The company’s processing facility in Vidalia, Louisiana, which receives graphite from its mine in Balama, Mozambique, will sell the material to Tesla. According to the deal, the Austin, Texas-based manufacturer of electric vehicles intends to purchase up to 80% of the 8,000 tonnes of graphite produced annually by the plant.
To satisfy Tesla, the material must pass Syrah’s scrutiny.According to Simon Moores of Benchmark Mineral Intelligence, a British company that offers battery materials data and intelligence, the deal is a part of Tesla’s strategy to increase its capacity to produce its own batteries in order to lessen its reliance on China, which controls the majority of the world’s graphite markets.
With the advent of a 48-volt Integrated Belt-Driven Starter Generator (iBSG), Nexteer Automotive introduces a new eDrive product line that hybridises conventional internal combustion engine (ICE) automobiles. Nexteer’s cost-effective, creative method assists OEMs in meeting emissions and fuel economy criteria while also improving driving comfort for end users.
The launch of Nexteer’s eDrive product line brings together decades of experience and technological competence from current product lines such as EPS and Driveline. The Company used its expertise in motors, controls, software, and electromechanical systems integration to build its new 48-volt iBSG eDrive product.
Nexteer used its quality production methods, scalable supply chain, and worldwide footprint of technical centres and manufacturing facilities in addition to combining technical experience from existing product lines. Nexteer’s expertise in power electronics, advanced software, and controls for Electric Power Steering systems, as well as Nexteer’s inventions and knowledge from more than 60 years of producing Driveline solutions, go into this unique, cost-effective approach to eDrive.
Nexteer has signed a contract with a top Chinese domestic OEM for production of its 48-volt iBSG eDrive product. This launch lays the groundwork and serves as an entrance point for the Company’s future research of new eDrive applications and client growth.
Tires are the heart and soul to operational mechanism of the EV at all times throughout its life that contributes to being the least expensive conglomerate part onboard the vehicle. The EVs tyres need to be technologically advanced and better modified through various requirements being fulfilled at all times. the additional weight of any batteries and electric motor is offset by increasing the load-bearing capacity of the tire carcass, as indicated on most tires by an XL symbol on the sidewall. Energy losses due to tires are of particular concern to EV manufacturers. With rolling resistance accounting for up to 20% of a vehicle’s energy consumption.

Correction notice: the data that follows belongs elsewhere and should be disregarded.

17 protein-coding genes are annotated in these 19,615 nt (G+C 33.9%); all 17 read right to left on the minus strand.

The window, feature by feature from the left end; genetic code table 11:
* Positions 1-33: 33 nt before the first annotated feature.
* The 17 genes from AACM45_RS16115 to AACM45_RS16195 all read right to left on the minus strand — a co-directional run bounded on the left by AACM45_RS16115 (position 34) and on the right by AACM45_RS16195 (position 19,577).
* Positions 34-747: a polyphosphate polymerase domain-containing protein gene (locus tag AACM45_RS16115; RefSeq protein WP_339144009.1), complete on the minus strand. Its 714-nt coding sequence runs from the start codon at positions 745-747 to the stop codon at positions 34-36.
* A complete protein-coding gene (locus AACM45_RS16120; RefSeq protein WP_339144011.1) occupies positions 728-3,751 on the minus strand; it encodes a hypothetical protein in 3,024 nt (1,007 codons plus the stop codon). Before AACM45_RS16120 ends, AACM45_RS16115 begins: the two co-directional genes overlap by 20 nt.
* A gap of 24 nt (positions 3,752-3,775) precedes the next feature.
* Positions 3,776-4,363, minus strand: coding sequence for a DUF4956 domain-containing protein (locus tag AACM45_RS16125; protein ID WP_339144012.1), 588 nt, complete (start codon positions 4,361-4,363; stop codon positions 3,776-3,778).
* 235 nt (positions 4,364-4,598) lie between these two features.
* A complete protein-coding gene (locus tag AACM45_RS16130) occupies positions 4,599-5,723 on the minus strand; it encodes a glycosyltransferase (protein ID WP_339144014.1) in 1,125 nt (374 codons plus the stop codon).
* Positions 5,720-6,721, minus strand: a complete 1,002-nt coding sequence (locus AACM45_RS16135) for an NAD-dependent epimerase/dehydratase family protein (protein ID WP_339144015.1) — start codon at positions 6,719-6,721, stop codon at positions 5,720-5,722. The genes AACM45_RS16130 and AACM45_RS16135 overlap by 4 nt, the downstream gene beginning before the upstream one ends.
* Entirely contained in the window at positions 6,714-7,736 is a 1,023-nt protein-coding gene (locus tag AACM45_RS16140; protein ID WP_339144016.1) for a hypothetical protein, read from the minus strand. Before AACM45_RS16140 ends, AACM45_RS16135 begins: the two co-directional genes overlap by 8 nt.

Robert Bosch has been developing new technologies which are involved in development of new steering motor and steering system technologies. The Bosch EPS variants meet the requirements for small, mid-range, sports cars as well as light commercial vehicles. The EPS has an electric motor which controls the vehicle steering. With an electric motor the EPS controls and assists vehicle steering and provides an optimal and enjoying steering feel. Additionally, the new generation of control units provide security in case of an error. The electric interface enables highly automated driving with maximum security till SAE-Level 4.
The EPS controls and assists with the support of an intelligent electric motor the vehicle steering. Based on the steering signal from the torque sensor, the control unit calculates the optimal steering support and sends the information to the electric motor to provide the necessary assistance.
Allied Motion is involved in development of the latest technology integrated approach towards better electric steering moto and actuator systems in the market. The Allied Motion EPS series are tiny, fully integrated brushless electric steering actuators designed for use in warehouse trucks (lift trucks, reach trucks, and so on), AGVs/AGCs, and similar vehicles. The EPS actuator is a full-fledged steering subsystem that includes a brushless motor, gearing, a programmable electronic motor controller, and CAN connectivity. The EPS series comes in three frame sizes and 16 variants to meet almost every electric steering need of the intended applications.